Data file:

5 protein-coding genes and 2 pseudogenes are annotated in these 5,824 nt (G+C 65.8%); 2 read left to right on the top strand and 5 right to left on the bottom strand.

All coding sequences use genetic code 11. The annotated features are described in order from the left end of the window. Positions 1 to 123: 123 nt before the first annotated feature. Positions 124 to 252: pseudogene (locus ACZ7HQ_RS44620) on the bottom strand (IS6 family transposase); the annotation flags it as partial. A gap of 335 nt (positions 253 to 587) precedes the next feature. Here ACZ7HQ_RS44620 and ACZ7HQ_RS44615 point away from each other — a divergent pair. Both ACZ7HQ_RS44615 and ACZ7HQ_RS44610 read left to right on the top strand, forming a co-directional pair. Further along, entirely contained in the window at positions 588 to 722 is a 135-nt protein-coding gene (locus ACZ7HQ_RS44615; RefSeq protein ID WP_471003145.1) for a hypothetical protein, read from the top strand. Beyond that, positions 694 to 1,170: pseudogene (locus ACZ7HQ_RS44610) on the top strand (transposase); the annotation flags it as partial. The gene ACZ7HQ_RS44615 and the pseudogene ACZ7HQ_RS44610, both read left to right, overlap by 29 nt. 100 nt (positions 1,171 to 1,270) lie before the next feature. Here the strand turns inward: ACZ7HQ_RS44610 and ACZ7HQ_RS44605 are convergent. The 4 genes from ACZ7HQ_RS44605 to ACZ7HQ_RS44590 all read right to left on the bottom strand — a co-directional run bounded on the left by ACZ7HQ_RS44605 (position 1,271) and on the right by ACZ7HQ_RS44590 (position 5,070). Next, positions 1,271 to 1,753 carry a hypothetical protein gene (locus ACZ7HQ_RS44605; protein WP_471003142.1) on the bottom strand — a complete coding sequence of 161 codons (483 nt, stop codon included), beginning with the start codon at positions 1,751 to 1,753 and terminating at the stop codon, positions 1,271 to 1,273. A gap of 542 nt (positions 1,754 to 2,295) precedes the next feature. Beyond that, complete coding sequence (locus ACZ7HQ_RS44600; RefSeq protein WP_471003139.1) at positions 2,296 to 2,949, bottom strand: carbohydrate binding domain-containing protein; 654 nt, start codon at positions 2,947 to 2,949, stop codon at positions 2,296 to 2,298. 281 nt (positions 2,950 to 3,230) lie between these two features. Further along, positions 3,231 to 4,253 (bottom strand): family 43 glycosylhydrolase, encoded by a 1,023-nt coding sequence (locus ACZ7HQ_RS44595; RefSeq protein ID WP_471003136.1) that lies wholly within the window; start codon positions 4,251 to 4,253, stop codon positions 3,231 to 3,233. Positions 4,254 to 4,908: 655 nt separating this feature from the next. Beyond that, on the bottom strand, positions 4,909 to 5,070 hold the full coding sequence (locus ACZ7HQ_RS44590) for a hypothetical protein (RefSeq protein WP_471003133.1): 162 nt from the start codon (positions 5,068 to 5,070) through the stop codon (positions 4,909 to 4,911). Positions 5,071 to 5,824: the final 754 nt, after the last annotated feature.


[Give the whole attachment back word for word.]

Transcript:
5 protein-coding genes and 2 pseudogenes are annotated in these 5,824 nt (G+C 65.8%); 2 read left to right on the top strand and 5 right to left on the bottom strand.

All coding sequences use genetic code 11. The annotated features are described in order from the left end of the window. Positions 1 to 123: 123 nt before the first annotated feature. Positions 124 to 252: pseudogene (locus ACZ7HQ_RS44620) on the bottom strand (IS6 family transposase); the annotation flags it as partial. A gap of 335 nt (positions 253 to 587) precedes the next feature. Here ACZ7HQ_RS44620 and ACZ7HQ_RS44615 point away from each other — a divergent pair. Both ACZ7HQ_RS44615 and ACZ7HQ_RS44610 read left to right on the top strand, forming a co-directional pair. Further along, entirely contained in the window at positions 588 to 722 is a 135-nt protein-coding gene (locus ACZ7HQ_RS44615; RefSeq protein ID WP_471003145.1) for a hypothetical protein, read from the top strand. Beyond that, positions 694 to 1,170: pseudogene (locus ACZ7HQ_RS44610) on the top strand (transposase); the annotation flags it as partial. The gene ACZ7HQ_RS44615 and the pseudogene ACZ7HQ_RS44610, both read left to right, overlap by 29 nt. 100 nt (positions 1,171 to 1,270) lie before the next feature. Here the strand turns inward: ACZ7HQ_RS44610 and ACZ7HQ_RS44605 are convergent. The 4 genes from ACZ7HQ_RS44605 to ACZ7HQ_RS44590 all read right to left on the bottom strand — a co-directional run bounded on the left by ACZ7HQ_RS44605 (position 1,271) and on the right by ACZ7HQ_RS44590 (position 5,070). Next, positions 1,271 to 1,753 carry a hypothetical protein gene (locus ACZ7HQ_RS44605; protein WP_471003142.1) on the bottom strand — a complete coding sequence of 161 codons (483 nt, stop codon included), beginning with the start codon at positions 1,751 to 1,753 and terminating at the stop codon, positions 1,271 to 1,273. A gap of 542 nt (positions 1,754 to 2,295) precedes the next feature. Beyond that, complete coding sequence (locus ACZ7HQ_RS44600; RefSeq protein WP_471003139.1) at positions 2,296 to 2,949, bottom strand: carbohydrate binding domain-containing protein; 654 nt, start codon at positions 2,947 to 2,949, stop codon at positions 2,296 to 2,298. 281 nt (positions 2,950 to 3,230) lie between these two features. Further along, positions 3,231 to 4,253 (bottom strand): family 43 glycosylhydrolase, encoded by a 1,023-nt coding sequence (locus ACZ7HQ_RS44595; RefSeq protein ID WP_471003136.1) that lies wholly within the window; start codon positions 4,251 to 4,253, stop codon positions 3,231 to 3,233. Positions 4,254 to 4,908: 655 nt separating this feature from the next. Beyond that, on the bottom strand, positions 4,909 to 5,070 hold the full coding sequence (locus ACZ7HQ_RS44590) for a hypothetical protein (RefSeq protein WP_471003133.1): 162 nt from the start codon (positions 5,068 to 5,070) through the stop codon (positions 4,909 to 4,911). Positions 5,071 to 5,824: the final 754 nt, after the last annotated feature.